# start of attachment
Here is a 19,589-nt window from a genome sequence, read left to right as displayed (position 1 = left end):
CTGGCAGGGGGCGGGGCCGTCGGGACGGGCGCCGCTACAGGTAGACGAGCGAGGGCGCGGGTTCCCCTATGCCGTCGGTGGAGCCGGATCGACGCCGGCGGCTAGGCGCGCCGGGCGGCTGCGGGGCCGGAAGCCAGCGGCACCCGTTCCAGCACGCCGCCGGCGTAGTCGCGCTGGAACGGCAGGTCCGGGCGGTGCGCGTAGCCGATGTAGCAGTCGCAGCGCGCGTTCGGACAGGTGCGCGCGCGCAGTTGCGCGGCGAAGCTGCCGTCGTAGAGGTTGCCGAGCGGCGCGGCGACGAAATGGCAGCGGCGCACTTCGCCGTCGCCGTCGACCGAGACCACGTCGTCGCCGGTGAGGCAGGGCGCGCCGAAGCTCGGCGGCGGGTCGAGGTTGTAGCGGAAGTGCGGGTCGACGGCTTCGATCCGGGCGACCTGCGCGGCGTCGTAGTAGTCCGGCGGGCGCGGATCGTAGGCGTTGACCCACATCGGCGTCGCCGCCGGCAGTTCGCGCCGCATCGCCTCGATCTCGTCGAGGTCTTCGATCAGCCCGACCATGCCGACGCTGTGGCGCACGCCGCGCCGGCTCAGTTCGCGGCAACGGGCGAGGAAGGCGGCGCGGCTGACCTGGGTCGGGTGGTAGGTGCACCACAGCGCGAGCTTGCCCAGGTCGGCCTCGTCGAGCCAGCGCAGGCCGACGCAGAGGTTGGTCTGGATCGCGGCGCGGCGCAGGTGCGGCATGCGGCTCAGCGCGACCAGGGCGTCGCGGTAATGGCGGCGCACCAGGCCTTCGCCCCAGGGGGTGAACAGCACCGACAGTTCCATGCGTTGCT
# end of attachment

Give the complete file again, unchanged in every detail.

Here is a 19,589-nt window from a genome sequence, read left to right as displayed (position 1 = left end):
CTGGCAGGGGGCGGGGCCGTCGGGACGGGCGCCGCTACAGGTAGACGAGCGAGGGCGCGGGTTCCCCTATGCCGTCGGTGGAGCCGGATCGACGCCGGCGGCTAGGCGCGCCGGGCGGCTGCGGGGCCGGAAGCCAGCGGCACCCGTTCCAGCACGCCGCCGGCGTAGTCGCGCTGGAACGGCAGGTCCGGGCGGTGCGCGTAGCCGATGTAGCAGTCGCAGCGCGCGTTCGGACAGGTGCGCGCGCGCAGTTGCGCGGCGAAGCTGCCGTCGTAGAGGTTGCCGAGCGGCGCGGCGACGAAATGGCAGCGGCGCACTTCGCCGTCGCCGTCGACCGAGACCACGTCGTCGCCGGTGAGGCAGGGCGCGCCGAAGCTCGGCGGCGGGTCGAGGTTGTAGCGGAAGTGCGGGTCGACGGCTTCGATCCGGGCGACCTGCGCGGCGTCGTAGTAGTCCGGCGGGCGCGGATCGTAGGCGTTGACCCACATCGGCGTCGCCGCCGGCAGTTCGCGCCGCATCGCCTCGATCTCGTCGAGGTCTTCGATCAGCCCGACCATGCCGACGCTGTGGCGCACGCCGCGCCGGCTCAGTTCGCGGCAACGGGCGAGGAAGGCGGCGCGGCTGACCTGGGTCGGGTGGTAGGTGCACCACAGCGCGAGCTTGCCCAGGTCGGCCTCGTCGAGCCAGCGCAGGCCGACGCAGAGGTTGGTCTGGATCGCGGCGCGGCGCAGGTGCGGCATGCGGCTCAGCGCGACCAGGGCGTCGCGGTAATGGCGGCGCACCAGGCCTTCGCCCCAGGGGGTGAACAGCACCGACAGTTCCATGCGTTGCT